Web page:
employed falls bellow 10 at any subsequent stage.
 All the employees irrespective of status or salary are entitled to the
payment of gratuity on completion of 5 years of service. In case of death
or disablement there is no minimum eligibility period. The amount of
gratuity payable shall be at the rate of 17 days wages based on the rate
of wages last drawn, for every completed year of service. The maximum
amount of gratuity payable is Rs. 3,50,000/-.
 Formula is - Last Wages *15*No. of services/26

 Nomination
 Each employee is required to nominate one or more member of his
family, as defined in the Act, who will receive the gratuity in the event of
the death of the employee.
 The Act provides that whoever makes false statement for the
purpose of avoiding any payment shall be punishable with
imprisonment for a term which may extend to six months or with
fine which may extend to ten thousand rupees or with both.
 An employer who contravenes any provisions of the Act shall be
liable for imprisonment for a term of not less than three months but
which may extend to one year or with fine which shall not be less
than ten thousand rupees but which may extend to twenty
thousand rupees or with both.
 Where the offence relates to non-payment of gratuity the employer
can be punished with imprisonment for a term which is not less
than six months.
 The Plantations Labour Act, 1951 (PLA) applies to any land used or intended to
be used for growing tea, coffee, rubber, cinchona or cardamom or any other
plant which measures 5 hectares or more and in which 15 or more workers are
employed on any day of the preceding 12 months.
 The State Governments can be notification apply this law to any other land too
even if it measures less than 5 hectares and employ less than 15 workers.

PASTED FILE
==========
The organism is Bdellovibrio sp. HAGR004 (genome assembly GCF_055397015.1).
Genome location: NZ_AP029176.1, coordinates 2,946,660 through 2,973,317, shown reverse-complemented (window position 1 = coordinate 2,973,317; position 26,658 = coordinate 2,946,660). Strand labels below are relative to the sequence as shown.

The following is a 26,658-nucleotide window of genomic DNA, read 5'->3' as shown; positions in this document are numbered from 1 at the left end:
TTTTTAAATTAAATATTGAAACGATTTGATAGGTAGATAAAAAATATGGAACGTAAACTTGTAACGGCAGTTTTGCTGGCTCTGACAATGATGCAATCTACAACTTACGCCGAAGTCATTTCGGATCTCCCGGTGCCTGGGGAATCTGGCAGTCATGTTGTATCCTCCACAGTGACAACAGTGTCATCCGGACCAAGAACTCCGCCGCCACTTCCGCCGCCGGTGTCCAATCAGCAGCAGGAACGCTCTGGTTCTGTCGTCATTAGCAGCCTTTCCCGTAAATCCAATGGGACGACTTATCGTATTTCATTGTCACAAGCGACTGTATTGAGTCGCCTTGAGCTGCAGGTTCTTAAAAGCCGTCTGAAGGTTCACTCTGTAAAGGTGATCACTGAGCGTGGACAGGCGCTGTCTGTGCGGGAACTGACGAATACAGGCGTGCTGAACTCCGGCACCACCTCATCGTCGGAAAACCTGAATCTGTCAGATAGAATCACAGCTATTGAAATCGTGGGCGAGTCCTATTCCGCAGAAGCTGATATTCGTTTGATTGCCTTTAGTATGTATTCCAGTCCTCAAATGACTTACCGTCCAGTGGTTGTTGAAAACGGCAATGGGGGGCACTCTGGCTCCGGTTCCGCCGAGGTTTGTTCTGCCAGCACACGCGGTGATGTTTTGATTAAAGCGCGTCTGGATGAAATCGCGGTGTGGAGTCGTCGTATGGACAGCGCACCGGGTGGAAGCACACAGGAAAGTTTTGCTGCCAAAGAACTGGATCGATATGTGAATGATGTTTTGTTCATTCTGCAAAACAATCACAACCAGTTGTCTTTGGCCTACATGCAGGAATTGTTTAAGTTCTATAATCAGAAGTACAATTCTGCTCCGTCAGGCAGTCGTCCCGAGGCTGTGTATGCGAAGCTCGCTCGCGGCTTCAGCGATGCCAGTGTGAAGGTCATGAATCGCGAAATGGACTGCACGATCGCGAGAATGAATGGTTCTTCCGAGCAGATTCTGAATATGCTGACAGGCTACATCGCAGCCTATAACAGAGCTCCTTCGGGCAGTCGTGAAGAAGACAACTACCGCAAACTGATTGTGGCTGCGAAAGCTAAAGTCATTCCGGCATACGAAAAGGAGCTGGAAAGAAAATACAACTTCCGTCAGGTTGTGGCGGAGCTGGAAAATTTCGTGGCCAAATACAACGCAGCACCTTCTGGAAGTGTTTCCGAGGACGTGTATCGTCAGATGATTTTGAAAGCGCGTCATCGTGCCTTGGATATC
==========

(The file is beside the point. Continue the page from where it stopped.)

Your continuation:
 Some definitions under PLA, 1951 [Section 2]:

 Adolescent: a person between the age of fourteen and Eighteen
 Child: a person who has not completed his 14 th year
 Employer: the person who has the ultimate control over the affairs of the
plantation and where the affairs of the plantation are entrusted to any other
person, such other person shall be the employer in relation to that plantation.
Family: means his or her spouse and the legitimate and adopted children of the
worker dependent upon him or, who have not completed their eighteenth year,
and includes, where the member is a male, his parents dependent upon him.
 Plantation: any plantation to which this Act applies and includes
offices, hospitals, dispensaries, schools and any other premises
used for any purposes connected with such plantation.
 Qualified medical practitioner: means a person holding a
qualification granted by an authority specified under section 3 of
the Indian Medical Degrees Act 1916 of under any provincial or
State Medical Council Act.
 Wages: as defined under clause (h) of section 2 of the Minimum
Wages Act 1948 (11 of 1948).
 Worker: means a person employed in a plantation for hire or